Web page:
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‘Hunchback’ a singing, staging tour de force


The Hunchback of Notre Dame opened last night in the Foulds Theatre. It is another wonderfully-staged, densely-packed musical produced by Alliance Youth Theatre Directors Carmen Crussard and PJ McCreedy, whose past credits include such blockbuster shows as Heathers the Musical, Spamalot and Calvin Berger. Faithfully adapted from Victor Hugo’s classic novel by Peter Parnell, The Hunchback of Notre Dame faithfully recounts the tale of one man with a deformed body and another with a deformed soul.

The musical tells the story of Quasimodo, a partially-deaf hunchback who observes the panorama of 15th century Paris from his perch in bell tower of the famed cathedral of Notre Dame. Held captive by his devious caretaker, archdeacon Dom Claude Frollo, Quasimodo finds kindness from only the beautiful and clever gypsy, Esmeralda. But Quasimodo isn’t the only one captivated by her free spirit. Frollo and a handsome captain by the name of Phoebus de Martin are equally enthralled. As the three vie for her attention, Frollo embarks on a mission to destroy the gypsies (who he regards as heathen criminals) – and it’s up to Quasimodo to save them all.

Harvey Evans (the scarecrow in Wizard of Oz, Tarzan in the eponymous musical and the Artful Dodger in Oliver) plays Quasimodo and does a terrific job of portraying his character’s physical deformities and the loneliness, torment and deep emotional pain associated with his resultant ostracism from a cold and callous population. (It’s a variation on a theme expressed last month by another Foulds Theatre production, vis: The Elephant Man, which told the story of Joseph “John” Merrick.) Evans conjures a sensitivity and tenderness that enable the audience to see that we are Quasimodo. In spite of our own physical and emotional scars and ugliness, like Quasimodo, we just want to be loved.

Florida SouthWestern State College dual enrollment student Nathan Ross (Spamalot, Heathers the Musical, School of Rock) plays archdeacon Dom Claude Frollo. As villains go, Frollo is about as conflicted as they get. While outwardly pious, he is given to violent outbursts of emotion that include lust, revenge and murder. For the role, Ross assumes the countenance and demeanor of a man so totally lacking in human compassion that he ruthlessly wields power without any qualms under the guise of divine ordinance. In the latter scenes, his voice literally booms with smug, self-righteous officiousness. His is a most memorable performance.

Welder Lordeus (King Arthur in Spamalot, Richie Walters in A Chorus Line and Lord Evelyn in Anything Goes) tackles the role of Frollo’s polar opposite, Captain Phoebus. He is fiercely principled, refusing to follow orders he considers both illegal and morally reprehensible. He is passionate and emotional. And as played by Lordeus, Phoebus has more in common with the gypsies he’s been ordered to round up than with Frollo and the powers that be.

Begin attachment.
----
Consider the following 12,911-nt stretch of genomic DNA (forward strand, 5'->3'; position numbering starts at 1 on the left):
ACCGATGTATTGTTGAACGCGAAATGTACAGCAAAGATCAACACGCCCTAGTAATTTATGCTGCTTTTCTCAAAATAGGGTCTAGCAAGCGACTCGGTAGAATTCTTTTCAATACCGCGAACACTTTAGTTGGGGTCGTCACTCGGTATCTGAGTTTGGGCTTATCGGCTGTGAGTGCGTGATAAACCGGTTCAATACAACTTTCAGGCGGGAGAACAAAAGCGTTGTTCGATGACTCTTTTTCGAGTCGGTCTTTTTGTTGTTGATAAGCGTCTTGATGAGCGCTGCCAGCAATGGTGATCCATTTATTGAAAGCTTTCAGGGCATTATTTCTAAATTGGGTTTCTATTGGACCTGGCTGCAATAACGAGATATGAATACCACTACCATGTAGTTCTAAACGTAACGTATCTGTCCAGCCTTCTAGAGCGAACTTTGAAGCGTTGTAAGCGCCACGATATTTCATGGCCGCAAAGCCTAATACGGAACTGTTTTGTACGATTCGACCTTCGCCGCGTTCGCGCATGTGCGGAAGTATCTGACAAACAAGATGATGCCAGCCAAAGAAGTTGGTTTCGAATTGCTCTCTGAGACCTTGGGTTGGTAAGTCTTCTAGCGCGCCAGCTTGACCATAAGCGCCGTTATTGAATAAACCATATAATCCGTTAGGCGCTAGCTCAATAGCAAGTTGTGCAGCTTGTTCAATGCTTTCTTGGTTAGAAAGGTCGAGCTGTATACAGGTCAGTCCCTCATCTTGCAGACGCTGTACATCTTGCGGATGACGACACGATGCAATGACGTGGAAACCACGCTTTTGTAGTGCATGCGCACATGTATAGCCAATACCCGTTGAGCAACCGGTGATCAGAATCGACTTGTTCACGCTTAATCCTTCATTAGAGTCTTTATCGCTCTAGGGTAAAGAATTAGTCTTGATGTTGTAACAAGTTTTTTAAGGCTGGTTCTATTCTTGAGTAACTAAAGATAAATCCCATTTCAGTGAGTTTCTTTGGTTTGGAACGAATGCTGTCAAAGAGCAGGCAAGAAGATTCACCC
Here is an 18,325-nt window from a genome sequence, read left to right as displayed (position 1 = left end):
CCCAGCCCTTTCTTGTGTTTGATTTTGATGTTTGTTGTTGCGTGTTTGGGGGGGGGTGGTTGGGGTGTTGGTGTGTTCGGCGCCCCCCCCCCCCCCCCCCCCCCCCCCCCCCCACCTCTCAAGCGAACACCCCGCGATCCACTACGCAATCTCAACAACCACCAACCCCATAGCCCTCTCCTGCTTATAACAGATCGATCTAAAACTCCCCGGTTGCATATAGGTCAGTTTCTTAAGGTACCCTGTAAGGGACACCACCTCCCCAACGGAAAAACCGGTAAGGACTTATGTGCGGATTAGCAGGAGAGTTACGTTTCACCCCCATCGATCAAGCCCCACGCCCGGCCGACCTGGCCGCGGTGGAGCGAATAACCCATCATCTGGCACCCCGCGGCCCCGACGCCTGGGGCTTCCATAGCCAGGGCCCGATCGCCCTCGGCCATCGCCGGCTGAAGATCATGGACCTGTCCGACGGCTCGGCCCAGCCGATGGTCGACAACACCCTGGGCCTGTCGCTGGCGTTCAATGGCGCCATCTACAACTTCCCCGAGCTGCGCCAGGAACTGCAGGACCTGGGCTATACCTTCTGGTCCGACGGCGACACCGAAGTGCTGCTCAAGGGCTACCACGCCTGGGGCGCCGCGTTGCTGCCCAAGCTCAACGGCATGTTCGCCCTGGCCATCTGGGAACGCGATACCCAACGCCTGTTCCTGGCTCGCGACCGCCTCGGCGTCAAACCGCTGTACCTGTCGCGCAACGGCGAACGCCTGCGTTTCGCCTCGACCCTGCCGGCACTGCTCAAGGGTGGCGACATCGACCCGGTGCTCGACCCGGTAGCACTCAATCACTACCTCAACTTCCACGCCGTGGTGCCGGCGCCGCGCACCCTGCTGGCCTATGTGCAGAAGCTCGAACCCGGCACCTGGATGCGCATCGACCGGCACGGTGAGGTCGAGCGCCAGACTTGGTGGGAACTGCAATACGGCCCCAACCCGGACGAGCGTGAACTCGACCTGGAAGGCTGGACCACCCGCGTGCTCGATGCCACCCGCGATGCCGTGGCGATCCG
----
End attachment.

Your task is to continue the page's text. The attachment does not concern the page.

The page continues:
But the real star of The Hunchback of Notre Dame is beautiful and beguiling Yuliana Garcia (Ms. Andrew in Mary Poppins and an ensemble member of Heathers the Musical). She doesn’t just play Esmeralda. She becomes La Esmeralda, one of literature’s most tragic figures, a street smart gypsy teen painfully naïve when it comes to matters of the heart. Ironically, she is as defined by her looks as Quasimodo is by his. And it is her looks that make her the target of licentiousness, racism (she’s a gypsy) and accusations that she’s a sorceress. But the key to Garcia’s portrayal of Esmeralda is the vulnerability she brings to the character. In so doing, she makes every single person sitting in the audience care about her and what happens to her as the play progresses.

Of course, The Hunchback of Notre Dame is a musical, and each of these actors and their cohorts in the ensemble has a rich and powerful voice that does justice to the sweeping, classically-influenced and uncommonly complex score by composer Alan Menken and lyricist Stephen Schwartz. The show is replete with songs and musical numbers that soar above the gargoyles and spires of the venerable Parisian cathedral. Particularly noteworthy are Evans and Ross’ rendition of Sanctuary, Evan’s performance of Out There and Heaven’s Light, Garcia’s God Help the Outcasts and Ross’s showstopping Hellfire.

Unlike traditionally upbeat Disney fare (like Beauty and the Beast, Lion King and Aladdin), the tone and tenor of this show is more akin to Les Miserables. That makes Hunchback a viable alternative to the holiday-themed shows playing everywhere else throughout Southwest Florida. But in addition to good acting, exceptional singing and superlative choreography and staging (compliments of Lauren Perry), another reason to see this show is the remarkable job done by Carmen Crussard and PJ McCready.

Other adjectives spring to mind, such as stunning, staggering and mindboggling. This duo seems to relish big, bold productions that require large casts, complex blocking and massively-intricate song-and-dance numbers. But in so doing, not only to they provide Southwest Florida audiences with highly-entertaining and surprisingly polished shows, they give a medley of young actors brimming with raw talent unparalleled musical theater experience. The Hunchback of Notre Dame carries on and further executes this tradition.

Remaining performances are December 7 and December 9 at 7:30; December 1 at 2:00 and 7:30 p.m.; and December 2 at 2:00 p.m. Tickets are $10 presale, $20 adults or $15 students/seniors. Purchase online today or call 239-939-2787.

December 1, 2018.


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